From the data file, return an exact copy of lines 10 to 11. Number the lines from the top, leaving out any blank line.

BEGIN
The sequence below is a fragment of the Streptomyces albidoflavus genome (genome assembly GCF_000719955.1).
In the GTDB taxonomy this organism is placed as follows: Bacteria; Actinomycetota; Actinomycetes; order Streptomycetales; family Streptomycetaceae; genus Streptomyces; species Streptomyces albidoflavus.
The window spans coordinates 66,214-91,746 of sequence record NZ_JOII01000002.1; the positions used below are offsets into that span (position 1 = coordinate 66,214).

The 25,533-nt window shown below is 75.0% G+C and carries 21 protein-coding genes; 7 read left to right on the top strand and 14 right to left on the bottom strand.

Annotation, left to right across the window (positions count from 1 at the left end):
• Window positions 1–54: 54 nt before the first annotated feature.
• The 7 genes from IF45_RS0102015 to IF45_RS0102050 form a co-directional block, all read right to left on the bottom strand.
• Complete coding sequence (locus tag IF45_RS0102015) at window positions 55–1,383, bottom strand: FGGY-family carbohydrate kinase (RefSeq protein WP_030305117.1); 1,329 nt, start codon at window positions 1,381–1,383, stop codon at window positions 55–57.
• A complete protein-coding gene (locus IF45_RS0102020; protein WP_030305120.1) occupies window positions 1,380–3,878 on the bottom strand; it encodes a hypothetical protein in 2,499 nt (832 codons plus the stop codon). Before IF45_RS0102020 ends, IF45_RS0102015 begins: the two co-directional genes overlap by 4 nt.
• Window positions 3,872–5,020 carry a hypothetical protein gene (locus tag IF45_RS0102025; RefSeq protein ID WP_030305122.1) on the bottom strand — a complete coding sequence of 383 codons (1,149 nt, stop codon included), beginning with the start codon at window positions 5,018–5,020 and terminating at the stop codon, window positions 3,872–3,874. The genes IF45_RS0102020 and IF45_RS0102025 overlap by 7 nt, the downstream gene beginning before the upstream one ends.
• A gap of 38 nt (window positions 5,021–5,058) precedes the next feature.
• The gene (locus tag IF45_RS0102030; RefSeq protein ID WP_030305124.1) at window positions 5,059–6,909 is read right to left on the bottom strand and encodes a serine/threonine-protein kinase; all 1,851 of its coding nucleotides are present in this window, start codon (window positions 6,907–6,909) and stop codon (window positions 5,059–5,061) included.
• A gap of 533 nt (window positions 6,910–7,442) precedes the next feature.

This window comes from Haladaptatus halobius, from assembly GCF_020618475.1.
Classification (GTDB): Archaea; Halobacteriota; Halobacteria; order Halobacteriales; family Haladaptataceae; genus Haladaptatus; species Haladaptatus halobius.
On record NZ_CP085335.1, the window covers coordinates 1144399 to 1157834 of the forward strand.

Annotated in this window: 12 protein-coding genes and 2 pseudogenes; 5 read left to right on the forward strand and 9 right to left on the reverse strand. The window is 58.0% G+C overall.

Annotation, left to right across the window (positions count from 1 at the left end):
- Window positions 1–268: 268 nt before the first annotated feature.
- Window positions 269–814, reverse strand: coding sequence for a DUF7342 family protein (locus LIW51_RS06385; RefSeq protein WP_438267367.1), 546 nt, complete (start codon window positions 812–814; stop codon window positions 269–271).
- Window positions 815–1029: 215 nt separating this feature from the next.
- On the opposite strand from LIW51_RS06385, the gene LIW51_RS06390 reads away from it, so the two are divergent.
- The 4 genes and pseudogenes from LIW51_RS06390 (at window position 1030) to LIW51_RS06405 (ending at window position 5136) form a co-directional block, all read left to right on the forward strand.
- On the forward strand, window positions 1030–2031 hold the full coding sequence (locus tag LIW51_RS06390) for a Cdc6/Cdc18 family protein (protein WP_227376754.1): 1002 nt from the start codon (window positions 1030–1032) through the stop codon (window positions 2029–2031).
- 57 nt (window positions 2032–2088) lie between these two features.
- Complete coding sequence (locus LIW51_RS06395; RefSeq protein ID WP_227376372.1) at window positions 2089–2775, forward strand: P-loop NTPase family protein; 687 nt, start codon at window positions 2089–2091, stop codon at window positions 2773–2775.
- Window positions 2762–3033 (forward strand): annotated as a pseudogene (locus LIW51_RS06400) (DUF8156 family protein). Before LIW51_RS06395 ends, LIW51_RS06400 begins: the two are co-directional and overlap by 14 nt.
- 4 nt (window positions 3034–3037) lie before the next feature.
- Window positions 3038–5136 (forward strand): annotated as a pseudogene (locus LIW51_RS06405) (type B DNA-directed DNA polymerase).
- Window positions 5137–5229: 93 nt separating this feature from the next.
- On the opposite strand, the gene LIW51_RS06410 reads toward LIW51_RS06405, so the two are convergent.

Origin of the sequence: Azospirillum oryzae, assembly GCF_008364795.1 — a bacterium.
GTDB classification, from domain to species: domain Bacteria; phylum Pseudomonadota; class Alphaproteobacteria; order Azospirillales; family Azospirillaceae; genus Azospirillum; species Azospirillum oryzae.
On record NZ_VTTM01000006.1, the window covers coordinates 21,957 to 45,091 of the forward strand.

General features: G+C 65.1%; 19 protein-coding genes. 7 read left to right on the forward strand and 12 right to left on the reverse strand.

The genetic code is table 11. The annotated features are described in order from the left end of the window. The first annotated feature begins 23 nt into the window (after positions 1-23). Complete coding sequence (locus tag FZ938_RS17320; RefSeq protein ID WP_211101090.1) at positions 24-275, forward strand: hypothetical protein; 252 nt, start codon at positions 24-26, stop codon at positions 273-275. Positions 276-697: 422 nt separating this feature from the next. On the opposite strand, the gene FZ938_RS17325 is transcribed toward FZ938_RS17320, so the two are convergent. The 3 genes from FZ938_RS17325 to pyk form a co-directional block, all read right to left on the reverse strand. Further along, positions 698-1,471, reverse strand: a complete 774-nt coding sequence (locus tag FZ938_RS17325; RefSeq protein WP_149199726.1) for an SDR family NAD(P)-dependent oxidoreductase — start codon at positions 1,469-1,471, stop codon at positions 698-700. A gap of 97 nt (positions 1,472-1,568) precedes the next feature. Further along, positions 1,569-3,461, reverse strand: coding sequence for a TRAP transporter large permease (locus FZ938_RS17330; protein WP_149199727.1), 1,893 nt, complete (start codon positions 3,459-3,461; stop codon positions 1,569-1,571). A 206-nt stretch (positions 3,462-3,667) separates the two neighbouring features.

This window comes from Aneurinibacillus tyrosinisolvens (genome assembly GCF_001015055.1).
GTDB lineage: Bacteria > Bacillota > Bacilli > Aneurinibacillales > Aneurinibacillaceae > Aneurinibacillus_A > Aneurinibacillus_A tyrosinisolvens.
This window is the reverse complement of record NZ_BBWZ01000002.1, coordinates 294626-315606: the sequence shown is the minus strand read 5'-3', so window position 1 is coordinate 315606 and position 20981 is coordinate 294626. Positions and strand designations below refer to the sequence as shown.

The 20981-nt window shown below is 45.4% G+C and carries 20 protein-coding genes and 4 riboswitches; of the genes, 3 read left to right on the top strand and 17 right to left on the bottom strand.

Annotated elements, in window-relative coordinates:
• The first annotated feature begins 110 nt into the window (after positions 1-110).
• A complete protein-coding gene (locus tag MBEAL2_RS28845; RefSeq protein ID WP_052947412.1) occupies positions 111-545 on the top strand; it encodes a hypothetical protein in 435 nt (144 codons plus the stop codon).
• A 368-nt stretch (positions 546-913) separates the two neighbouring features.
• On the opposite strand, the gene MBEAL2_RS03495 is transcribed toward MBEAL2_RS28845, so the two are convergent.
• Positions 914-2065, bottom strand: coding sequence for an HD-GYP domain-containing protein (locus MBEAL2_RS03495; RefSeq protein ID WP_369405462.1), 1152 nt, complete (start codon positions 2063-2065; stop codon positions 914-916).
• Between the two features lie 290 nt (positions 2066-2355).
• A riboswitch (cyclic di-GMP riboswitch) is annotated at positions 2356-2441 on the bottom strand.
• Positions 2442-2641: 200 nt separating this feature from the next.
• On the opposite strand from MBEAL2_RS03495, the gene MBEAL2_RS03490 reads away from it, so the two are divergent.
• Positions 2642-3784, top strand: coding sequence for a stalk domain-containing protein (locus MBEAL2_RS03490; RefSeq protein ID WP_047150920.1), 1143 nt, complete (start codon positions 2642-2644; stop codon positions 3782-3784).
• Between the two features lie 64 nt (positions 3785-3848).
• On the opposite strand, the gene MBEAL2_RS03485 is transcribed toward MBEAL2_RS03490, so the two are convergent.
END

• Window positions 3,872–5,020 carry a hypothetical protein gene (locus tag IF45_RS0102025; RefSeq protein ID WP_030305122.1) on the bottom strand — a complete coding sequence of 383 codons (1,149 nt, stop codon included), beginning with the start codon at window positions 5,018–5,020 and terminating at the stop codon, window positions 3,872–3,874. The genes IF45_RS0102020 and IF45_RS0102025 overlap by 7 nt, the downstream gene beginning before the upstream one ends.
• A gap of 38 nt (window positions 5,021–5,058) precedes the next feature.